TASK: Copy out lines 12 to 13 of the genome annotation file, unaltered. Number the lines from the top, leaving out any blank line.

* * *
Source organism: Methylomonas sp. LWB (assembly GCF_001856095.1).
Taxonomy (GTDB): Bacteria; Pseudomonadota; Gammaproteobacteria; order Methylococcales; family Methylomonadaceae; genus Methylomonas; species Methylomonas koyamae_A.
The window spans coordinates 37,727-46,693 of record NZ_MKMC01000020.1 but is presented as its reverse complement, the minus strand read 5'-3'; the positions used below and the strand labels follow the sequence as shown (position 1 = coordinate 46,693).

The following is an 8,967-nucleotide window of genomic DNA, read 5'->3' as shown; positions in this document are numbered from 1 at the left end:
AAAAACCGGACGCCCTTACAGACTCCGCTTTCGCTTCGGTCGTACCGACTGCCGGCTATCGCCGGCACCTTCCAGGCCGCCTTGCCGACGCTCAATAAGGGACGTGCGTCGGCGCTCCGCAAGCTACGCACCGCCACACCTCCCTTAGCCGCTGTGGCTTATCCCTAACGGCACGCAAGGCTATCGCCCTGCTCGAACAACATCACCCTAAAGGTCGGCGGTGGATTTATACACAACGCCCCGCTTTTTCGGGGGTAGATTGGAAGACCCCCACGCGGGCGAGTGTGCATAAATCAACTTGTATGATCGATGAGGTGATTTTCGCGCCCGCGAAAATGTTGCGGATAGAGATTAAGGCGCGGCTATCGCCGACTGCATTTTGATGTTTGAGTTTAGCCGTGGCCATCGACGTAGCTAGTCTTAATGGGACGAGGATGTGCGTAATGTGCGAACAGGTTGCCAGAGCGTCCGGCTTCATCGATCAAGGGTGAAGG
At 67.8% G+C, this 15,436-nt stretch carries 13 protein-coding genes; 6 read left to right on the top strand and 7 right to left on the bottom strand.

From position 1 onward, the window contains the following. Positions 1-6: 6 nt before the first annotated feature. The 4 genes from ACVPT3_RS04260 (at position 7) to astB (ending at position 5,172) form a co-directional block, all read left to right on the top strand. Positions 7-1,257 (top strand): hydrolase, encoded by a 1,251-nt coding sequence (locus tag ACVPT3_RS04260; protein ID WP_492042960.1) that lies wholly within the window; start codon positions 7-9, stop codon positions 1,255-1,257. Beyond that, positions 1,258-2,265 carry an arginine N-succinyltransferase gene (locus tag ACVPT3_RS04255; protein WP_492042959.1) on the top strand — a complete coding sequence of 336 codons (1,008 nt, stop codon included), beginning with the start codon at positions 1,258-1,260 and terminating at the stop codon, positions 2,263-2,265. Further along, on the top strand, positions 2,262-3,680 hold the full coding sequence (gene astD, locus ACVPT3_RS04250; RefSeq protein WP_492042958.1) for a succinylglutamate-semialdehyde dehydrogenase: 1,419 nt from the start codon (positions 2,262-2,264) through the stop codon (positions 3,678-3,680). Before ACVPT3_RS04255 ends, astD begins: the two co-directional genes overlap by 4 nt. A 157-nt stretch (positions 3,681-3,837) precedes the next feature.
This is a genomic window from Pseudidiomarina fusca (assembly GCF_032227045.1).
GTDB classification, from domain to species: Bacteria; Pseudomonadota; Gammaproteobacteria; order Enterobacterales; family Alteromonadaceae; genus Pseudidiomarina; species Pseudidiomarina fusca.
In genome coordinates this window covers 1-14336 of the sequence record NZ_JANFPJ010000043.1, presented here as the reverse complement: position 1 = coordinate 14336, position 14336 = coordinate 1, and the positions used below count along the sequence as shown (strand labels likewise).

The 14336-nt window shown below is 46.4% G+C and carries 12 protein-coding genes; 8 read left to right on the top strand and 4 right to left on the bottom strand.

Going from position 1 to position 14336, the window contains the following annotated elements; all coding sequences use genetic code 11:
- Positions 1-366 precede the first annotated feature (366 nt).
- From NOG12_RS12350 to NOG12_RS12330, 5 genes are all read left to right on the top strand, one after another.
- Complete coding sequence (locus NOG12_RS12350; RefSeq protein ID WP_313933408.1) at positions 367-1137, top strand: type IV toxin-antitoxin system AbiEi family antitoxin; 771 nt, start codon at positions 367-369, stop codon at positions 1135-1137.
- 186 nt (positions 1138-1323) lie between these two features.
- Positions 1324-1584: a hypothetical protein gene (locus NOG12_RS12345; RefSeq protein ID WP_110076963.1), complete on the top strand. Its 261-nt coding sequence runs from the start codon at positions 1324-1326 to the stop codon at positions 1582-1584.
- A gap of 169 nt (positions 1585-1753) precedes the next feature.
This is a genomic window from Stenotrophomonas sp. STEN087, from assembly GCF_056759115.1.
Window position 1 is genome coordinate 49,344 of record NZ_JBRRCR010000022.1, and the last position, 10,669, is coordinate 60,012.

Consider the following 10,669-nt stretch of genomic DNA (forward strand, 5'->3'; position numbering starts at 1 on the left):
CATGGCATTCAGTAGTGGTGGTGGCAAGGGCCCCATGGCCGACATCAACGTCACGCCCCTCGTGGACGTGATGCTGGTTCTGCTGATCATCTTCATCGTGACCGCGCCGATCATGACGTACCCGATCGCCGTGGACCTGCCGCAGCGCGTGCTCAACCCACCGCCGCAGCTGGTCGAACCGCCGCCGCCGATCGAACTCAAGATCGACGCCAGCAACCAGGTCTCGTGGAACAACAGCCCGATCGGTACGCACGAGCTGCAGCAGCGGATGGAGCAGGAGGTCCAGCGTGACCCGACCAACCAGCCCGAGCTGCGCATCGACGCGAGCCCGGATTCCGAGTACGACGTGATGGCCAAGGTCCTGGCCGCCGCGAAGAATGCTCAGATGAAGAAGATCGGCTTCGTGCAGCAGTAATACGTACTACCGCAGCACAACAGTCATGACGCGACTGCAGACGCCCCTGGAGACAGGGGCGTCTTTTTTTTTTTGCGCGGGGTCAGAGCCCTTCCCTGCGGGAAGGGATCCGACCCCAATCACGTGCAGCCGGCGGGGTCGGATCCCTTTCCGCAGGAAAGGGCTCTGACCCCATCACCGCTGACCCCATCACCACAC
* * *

Going from position 1 to position 14336, the window contains the following annotated elements; all coding sequences use genetic code 11:
- Positions 1-366 precede the first annotated feature (366 nt).